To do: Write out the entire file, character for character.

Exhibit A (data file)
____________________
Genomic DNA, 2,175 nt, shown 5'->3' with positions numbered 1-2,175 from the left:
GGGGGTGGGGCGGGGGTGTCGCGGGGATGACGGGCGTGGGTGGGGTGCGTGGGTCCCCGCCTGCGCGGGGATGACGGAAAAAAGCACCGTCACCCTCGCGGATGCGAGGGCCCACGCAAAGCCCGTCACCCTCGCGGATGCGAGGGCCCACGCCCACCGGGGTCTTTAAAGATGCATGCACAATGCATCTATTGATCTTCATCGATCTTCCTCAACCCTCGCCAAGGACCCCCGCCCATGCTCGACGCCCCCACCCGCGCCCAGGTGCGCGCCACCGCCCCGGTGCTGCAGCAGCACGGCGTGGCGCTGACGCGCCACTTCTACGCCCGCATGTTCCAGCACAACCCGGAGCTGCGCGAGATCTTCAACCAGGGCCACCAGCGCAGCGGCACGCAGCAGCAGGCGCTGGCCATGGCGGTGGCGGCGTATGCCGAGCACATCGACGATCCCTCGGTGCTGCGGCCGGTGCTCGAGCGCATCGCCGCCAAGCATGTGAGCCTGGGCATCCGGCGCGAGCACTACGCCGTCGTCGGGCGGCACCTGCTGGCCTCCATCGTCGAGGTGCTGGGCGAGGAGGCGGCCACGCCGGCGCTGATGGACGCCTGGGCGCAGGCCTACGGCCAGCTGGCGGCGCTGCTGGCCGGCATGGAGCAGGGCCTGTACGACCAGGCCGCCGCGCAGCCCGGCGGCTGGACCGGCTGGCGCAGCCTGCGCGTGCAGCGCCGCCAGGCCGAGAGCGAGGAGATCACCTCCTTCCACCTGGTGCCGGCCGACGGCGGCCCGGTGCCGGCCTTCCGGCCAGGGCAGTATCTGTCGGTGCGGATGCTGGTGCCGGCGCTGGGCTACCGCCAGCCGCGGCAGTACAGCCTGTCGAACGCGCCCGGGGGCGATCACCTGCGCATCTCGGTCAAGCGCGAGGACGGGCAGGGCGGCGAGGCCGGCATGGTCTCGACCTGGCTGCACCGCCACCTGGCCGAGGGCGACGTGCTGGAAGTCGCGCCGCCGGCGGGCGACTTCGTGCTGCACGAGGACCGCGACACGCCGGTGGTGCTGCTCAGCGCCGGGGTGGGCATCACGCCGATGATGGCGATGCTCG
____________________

Genomic DNA, 2,175 nt, shown 5'->3' with positions numbered 1-2,175 from the left:
GGGGGTGGGGCGGGGGTGTCGCGGGGATGACGGGCGTGGGTGGGGTGCGTGGGTCCCCGCCTGCGCGGGGATGACGGAAAAAAGCACCGTCACCCTCGCGGATGCGAGGGCCCACGCAAAGCCCGTCACCCTCGCGGATGCGAGGGCCCACGCCCACCGGGGTCTTTAAAGATGCATGCACAATGCATCTATTGATCTTCATCGATCTTCCTCAACCCTCGCCAAGGACCCCCGCCCATGCTCGACGCCCCCACCCGCGCCCAGGTGCGCGCCACCGCCCCGGTGCTGCAGCAGCACGGCGTGGCGCTGACGCGCCACTTCTACGCCCGCATGTTCCAGCACAACCCGGAGCTGCGCGAGATCTTCAACCAGGGCCACCAGCGCAGCGGCACGCAGCAGCAGGCGCTGGCCATGGCGGTGGCGGCGTATGCCGAGCACATCGACGATCCCTCGGTGCTGCGGCCGGTGCTCGAGCGCATCGCCGCCAAGCATGTGAGCCTGGGCATCCGGCGCGAGCACTACGCCGTCGTCGGGCGGCACCTGCTGGCCTCCATCGTCGAGGTGCTGGGCGAGGAGGCGGCCACGCCGGCGCTGATGGACGCCTGGGCGCAGGCCTACGGCCAGCTGGCGGCGCTGCTGGCCGGCATGGAGCAGGGCCTGTACGACCAGGCCGCCGCGCAGCCCGGCGGCTGGACCGGCTGGCGCAGCCTGCGCGTGCAGCGCCGCCAGGCCGAGAGCGAGGAGATCACCTCCTTCCACCTGGTGCCGGCCGACGGCGGCCCGGTGCCGGCCTTCCGGCCAGGGCAGTATCTGTCGGTGCGGATGCTGGTGCCGGCGCTGGGCTACCGCCAGCCGCGGCAGTACAGCCTGTCGAACGCGCCCGGGGGCGATCACCTGCGCATCTCGGTCAAGCGCGAGGACGGGCAGGGCGGCGAGGCCGGCATGGTCTCGACCTGGCTGCACCGCCACCTGGCCGAGGGCGACGTGCTGGAAGTCGCGCCGCCGGCGGGCGACTTCGTGCTGCACGAGGACCGCGACACGCCGGTGGTGCTGCTCAGCGCCGGGGTGGGCATCACGCCGATGATGGCGATGCTCG